Dr. Yingying Chen of the Department of Electrical & Computer Engineering at Stevens Institute of Technology was recently given The National Science Foundation’s highly competitive peer accolade, the Faculty Early Career Development (CAREER) Award for her research, “Enhancing the Security of Pervasive Wireless Networks by Exploiting Location.” This funding is part of a continuing grant which goes into effect on March 1st, 2010.
“This prestigious award recognizes the quality and impact of Professor Chen’s past research accomplishments, and affirms the promise of future achievements in the years ahead.” – Dr. Michael Bruno, Feiler Chair Professor & Dean, School of Engineering & Science.
The CAREER Program is a Foundation-wide activity that offers the National Science Foundation's most prestigious awards in support of junior faculty who exemplify the role of teacher-scholars through outstanding research, excellent education and the integration of education and research within the context of the mission of their organizations.
Dr. Chen’s research addresses wireless security and the challenges faced as they continue becoming increasingly pervasive and ubiquitous. She aims to “build location-oriented information into any wireless network stack and serve as a promising new dimension to complement conventional security solutions and enhance wireless security.” These efforts also assist conventional security methods and contribute significantly to the successful deployment and adoption of emerging wireless services.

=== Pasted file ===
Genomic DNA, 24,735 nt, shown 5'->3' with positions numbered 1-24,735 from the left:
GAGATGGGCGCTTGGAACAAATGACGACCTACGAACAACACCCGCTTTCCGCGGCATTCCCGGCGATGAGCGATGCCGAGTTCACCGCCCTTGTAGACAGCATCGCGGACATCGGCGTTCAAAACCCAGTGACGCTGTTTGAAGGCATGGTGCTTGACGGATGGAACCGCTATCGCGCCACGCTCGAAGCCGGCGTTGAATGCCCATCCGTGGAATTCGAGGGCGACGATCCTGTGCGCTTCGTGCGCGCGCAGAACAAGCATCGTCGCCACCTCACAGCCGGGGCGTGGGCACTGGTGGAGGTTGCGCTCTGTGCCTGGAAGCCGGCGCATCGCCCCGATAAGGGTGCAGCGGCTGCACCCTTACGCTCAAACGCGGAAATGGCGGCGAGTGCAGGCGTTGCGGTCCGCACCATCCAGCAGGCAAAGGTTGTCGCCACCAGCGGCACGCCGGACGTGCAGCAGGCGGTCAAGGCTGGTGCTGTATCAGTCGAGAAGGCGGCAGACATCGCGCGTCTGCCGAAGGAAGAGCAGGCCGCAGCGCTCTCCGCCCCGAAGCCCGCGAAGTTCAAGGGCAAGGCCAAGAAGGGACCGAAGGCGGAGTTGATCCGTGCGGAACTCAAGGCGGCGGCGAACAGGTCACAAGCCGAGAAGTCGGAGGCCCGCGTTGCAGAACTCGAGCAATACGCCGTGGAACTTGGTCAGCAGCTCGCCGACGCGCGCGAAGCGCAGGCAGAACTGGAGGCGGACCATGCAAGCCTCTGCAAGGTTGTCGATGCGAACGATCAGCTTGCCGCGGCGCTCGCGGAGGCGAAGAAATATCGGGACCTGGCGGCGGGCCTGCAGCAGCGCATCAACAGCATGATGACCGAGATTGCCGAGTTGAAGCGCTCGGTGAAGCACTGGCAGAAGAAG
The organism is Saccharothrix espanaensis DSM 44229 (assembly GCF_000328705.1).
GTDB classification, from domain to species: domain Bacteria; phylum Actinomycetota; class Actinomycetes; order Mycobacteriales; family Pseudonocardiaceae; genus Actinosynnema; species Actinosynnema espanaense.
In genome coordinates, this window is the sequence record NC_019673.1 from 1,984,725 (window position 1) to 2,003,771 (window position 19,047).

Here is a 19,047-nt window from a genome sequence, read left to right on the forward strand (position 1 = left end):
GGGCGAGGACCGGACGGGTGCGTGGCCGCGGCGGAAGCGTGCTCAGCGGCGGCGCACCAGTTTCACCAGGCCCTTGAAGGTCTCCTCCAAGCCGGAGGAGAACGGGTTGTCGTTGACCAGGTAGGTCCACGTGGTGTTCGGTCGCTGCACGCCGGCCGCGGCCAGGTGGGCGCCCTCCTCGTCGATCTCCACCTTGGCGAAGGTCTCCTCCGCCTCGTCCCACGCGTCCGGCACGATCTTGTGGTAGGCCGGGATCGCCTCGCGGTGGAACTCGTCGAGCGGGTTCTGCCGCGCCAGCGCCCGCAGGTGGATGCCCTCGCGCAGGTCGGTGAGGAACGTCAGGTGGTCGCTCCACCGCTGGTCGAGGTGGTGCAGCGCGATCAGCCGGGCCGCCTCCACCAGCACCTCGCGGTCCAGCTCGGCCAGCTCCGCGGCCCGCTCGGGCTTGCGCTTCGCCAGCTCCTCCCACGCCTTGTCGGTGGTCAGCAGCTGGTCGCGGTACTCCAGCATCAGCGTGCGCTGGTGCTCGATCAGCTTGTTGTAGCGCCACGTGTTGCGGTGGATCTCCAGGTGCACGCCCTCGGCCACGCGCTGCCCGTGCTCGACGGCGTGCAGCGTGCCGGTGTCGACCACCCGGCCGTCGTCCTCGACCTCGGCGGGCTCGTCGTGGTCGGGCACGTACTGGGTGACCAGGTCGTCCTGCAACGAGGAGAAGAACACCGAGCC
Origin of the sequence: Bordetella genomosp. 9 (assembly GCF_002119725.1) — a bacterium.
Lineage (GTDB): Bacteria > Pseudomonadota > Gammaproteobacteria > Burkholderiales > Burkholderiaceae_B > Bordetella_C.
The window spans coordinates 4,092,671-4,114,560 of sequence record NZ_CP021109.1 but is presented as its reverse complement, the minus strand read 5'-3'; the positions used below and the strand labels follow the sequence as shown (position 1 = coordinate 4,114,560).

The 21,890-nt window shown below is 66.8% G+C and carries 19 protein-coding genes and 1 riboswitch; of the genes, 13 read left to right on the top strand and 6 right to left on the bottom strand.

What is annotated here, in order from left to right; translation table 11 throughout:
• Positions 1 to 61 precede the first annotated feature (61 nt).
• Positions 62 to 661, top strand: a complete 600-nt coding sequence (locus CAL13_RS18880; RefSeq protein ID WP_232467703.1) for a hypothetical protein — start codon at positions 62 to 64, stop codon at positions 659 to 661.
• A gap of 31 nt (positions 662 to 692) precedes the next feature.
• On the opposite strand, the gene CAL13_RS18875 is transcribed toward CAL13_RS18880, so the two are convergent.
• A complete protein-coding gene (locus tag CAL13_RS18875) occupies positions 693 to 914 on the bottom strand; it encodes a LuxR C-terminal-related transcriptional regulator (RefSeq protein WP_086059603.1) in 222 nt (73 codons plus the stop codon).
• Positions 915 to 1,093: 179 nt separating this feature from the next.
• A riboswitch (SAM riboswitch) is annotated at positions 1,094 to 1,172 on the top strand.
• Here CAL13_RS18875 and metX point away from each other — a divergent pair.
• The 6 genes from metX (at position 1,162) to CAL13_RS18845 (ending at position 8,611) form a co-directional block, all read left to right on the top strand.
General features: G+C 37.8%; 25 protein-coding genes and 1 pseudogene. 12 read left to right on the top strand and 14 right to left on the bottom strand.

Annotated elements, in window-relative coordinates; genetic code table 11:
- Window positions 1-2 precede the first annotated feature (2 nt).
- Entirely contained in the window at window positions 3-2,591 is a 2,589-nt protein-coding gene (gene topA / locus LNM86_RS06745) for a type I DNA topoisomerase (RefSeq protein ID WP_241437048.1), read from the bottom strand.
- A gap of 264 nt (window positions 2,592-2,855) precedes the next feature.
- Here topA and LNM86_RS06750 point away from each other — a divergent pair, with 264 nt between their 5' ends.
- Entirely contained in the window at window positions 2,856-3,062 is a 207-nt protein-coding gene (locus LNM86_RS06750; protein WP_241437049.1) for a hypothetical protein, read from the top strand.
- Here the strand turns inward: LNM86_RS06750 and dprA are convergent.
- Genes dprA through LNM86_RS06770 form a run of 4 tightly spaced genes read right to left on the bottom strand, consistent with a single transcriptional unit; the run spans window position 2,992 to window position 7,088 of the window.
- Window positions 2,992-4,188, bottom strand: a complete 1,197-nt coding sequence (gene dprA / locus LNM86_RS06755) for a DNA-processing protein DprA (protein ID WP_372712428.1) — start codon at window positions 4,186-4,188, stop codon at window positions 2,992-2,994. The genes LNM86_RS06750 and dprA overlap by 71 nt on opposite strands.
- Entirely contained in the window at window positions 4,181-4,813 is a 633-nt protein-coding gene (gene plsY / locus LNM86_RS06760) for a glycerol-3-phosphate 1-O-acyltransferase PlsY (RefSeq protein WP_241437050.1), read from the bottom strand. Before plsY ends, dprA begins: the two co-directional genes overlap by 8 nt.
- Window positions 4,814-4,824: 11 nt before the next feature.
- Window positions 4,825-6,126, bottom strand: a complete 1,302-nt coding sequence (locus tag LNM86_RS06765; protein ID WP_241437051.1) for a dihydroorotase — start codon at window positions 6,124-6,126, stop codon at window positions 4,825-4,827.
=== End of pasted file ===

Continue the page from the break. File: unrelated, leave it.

“Prof. Chen's research focuses on wireless localization, which has important applications in radio networking and network security. She has been actively contributing to several team projects within ECE department and integrates her research into graduate courses and undergraduate projects. This NSF CAREER award will significantly enhance Prof. Chen and her students' research in security and wireless networking.” - Dr. Yu-Dong Yao, Professor & Department Director, Electrical & Computer Engineering.
Dr. Chen is fortifying Stevens’ academic programs and giving both undergraduate and graduate students the opportunity to collaborate on groundbreaking areas of wireless security, effectively preparing them for industry desires in their professional careers. As the director of the Data Analysis and Information Security (DAISY) lab she also leads projects ranging from: Mobile wireless networks and sensor networks; Information security & privacy, Cognitive radio networks; Access control; Healthcare; and Bioinformatics.